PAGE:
Boeing’s Direct Exposure to China Trade War May Be Overblown

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Shares of the Boeing Co. (NYSE: BA) were hit hard on Wednesday as retaliatory tariff announcements from China are set to include aircraft, along with the other real-economy items that will matter to American industry. What is interesting about trade wars and tariffs is that the end result, barring actual wars or trading bans, is that not all the business actually gets lost.

A look through the Boeing 2017 annual report shows that worries about China’s loss of future business could at some point be overblown. This does not imply that Boeing’s shares have no risk at all, and it would be more than foolish to assume that Boeing’s stock performance was going to immediately return to the growth patterns seen throughout 2017 and the start of 2018.

Before going too deep into Boeing’s exposure to China, we have to consider that major macroeconomic issues never exist in a vacuum. It is important to look beyond just a one-nation issue here, as President Trump has not only targeted China in other tariffs. China is the issue at hand today, but what if other nations become part of the trade wars with retaliatory tariffs? And investors also should consider that Boeing’s stock price was already down over 15% on Wednesday morning from its all-time highs from recent weeks.

It is also important to understand that Boeing already has competition from China and other new entrants on top of ongoing strong competition among commercial jets and defense contractors. Its 2017 annual report stated that the company faces aggressive international competitors who are intent on increasing their market share. And the strong Airbus, Embraer and Bombardier competition is already facing other entrants from Russia, China and Japan.

An internal search of Boeing’s user-defined reports shows orders for all dates sorted by customer and/or country. Since the beginning of time, Chinese airlines have ordered 1,690 Boeing airplanes and the company has delivered 1,389. Air China, for example, has just two planes undelivered.

The 2017 Annual report also offers a look at Boeing’s total revenues, including foreign military sales, shown by customer location and by year as follows:

  • 2017 total revenue was $93.39 billion, and China was 12.75% of that at $11.91 billion.
  • 2016 total revenue was $94.57 billion, and China was 10.90% of that at $10.31 billion.
  • 2015 total revenue was $96.11 billion, and China was 13.05% of that at $12.55 billion.

Boeing’s 2017 annual report said as well:

Revenues from the U.S. government (including foreign military sales through the U.S. government), primarily recorded at BDS and BGS, represented 31%, 23% and 27% of consolidated revenues for 2017, 2016 and 2015, respectively. Approximately 5% and 4% of operating assets were located outside the United States as of December 31, 2017 and 2016. The information in the following tables is derived directly from the segments’ internal financial reporting used for corporate management purposes.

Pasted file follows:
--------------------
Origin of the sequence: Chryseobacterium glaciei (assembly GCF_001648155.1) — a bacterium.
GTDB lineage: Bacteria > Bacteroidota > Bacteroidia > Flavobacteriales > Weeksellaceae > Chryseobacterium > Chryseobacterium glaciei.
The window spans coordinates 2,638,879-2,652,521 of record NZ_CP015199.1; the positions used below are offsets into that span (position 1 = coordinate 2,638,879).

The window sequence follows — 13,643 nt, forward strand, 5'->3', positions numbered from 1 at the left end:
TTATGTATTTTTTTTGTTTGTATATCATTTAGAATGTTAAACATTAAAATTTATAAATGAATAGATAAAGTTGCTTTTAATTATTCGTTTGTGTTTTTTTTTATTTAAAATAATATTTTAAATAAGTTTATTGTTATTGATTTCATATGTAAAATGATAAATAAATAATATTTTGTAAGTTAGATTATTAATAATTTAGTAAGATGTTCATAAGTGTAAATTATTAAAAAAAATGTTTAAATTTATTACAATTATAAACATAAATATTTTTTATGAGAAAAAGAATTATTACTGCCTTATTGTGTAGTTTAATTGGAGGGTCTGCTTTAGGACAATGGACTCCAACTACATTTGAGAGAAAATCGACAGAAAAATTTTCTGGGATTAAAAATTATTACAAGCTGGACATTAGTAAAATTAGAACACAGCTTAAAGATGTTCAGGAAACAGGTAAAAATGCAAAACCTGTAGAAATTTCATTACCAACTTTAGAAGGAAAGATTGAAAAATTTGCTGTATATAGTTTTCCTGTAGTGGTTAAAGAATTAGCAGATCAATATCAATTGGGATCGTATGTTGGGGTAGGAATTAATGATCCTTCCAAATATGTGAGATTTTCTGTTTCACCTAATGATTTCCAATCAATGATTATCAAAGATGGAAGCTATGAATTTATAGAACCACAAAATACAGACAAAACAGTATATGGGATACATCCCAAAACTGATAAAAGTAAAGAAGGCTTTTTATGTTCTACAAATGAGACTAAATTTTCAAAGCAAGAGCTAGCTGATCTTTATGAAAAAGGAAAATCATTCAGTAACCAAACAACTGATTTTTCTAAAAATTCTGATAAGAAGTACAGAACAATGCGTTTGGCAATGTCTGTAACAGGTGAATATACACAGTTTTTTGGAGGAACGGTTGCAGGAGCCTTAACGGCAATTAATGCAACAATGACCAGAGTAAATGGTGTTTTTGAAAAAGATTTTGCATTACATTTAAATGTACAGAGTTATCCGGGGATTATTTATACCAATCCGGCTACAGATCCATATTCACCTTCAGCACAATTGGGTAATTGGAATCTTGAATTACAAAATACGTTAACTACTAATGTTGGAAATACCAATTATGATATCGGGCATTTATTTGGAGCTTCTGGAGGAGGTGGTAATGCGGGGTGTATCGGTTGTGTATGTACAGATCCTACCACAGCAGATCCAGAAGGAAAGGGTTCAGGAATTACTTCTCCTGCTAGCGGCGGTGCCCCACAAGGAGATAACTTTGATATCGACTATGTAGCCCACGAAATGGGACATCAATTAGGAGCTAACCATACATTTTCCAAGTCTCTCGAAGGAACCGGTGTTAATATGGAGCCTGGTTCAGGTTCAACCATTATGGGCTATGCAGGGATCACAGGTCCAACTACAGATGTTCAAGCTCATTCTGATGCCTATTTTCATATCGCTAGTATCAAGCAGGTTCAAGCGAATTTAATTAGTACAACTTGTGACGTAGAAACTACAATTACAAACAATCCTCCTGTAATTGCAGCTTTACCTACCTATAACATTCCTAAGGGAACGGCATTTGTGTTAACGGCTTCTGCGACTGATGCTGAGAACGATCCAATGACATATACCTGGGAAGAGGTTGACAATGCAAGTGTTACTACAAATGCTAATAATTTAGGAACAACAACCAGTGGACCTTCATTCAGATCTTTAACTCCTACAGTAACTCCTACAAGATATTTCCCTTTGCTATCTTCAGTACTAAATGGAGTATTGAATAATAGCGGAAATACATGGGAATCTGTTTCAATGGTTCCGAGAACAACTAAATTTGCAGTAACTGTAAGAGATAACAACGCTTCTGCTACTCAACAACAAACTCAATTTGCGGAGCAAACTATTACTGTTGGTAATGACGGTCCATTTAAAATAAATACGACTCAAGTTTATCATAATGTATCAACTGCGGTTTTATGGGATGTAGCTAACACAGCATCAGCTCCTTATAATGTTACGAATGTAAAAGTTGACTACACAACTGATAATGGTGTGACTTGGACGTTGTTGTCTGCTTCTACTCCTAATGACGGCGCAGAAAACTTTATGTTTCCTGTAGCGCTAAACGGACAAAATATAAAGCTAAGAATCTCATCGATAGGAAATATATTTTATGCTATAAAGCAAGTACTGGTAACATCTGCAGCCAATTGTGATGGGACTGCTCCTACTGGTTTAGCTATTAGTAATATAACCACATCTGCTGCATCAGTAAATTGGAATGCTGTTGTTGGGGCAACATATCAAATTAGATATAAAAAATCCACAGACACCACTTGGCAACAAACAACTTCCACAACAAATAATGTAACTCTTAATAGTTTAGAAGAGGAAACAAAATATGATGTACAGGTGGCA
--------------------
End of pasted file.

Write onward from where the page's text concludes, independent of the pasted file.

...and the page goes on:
Again, it would be a fool’s message to say that Boeing has no real exposure and no risks tied to China. That said, the three-year average of its revenues from China is 12.2% of total revenues, and it should be assumed that there is almost no way that 100% of that business will be lost in a trade war and in retaliatory tariffs.

The larger question that remains is about what might happen if China’s response becomes a blueprint for other nations as their way of fighting back in any future trade war or retaliatory tariffs. That would be an entirely different situation, and frankly it would make the China risk feel like a drop in the bucket. To prove the point, Boeing shows that international sales are driving its total revenues, with more than 70% of total backlog represented by international customers, and about 70% of Boeing’s commercial airplane revenues historically come from customers other than in the United States.

Thomson Reuters consensus estimates have total revenues rising to $97.1 billion in 2018, $102.7 billion in 2019 and to $110.5 billion in 2020. Those revenue expectations could come under some pressure if China’s retaliation is carried out, and those estimates could come down handily if this sort of response is taken by other nations as well in the quarters or years ahead.

It is also important to consider that Boeing could be hurt by other tariffs from goods traveling in either direction. The company does import parts from Chinese, Asian and European suppliers that are then used to make its airplanes. And many of those are included on the list of U.S. tariffs.

Boeing shares were last seen down 3.7% at $318.50, but that was after a low of $311.88 earlier in the morning. They have a 52-week trading range of $175.47 to $371.60, and the consensus analyst target price was last seen at $386.83.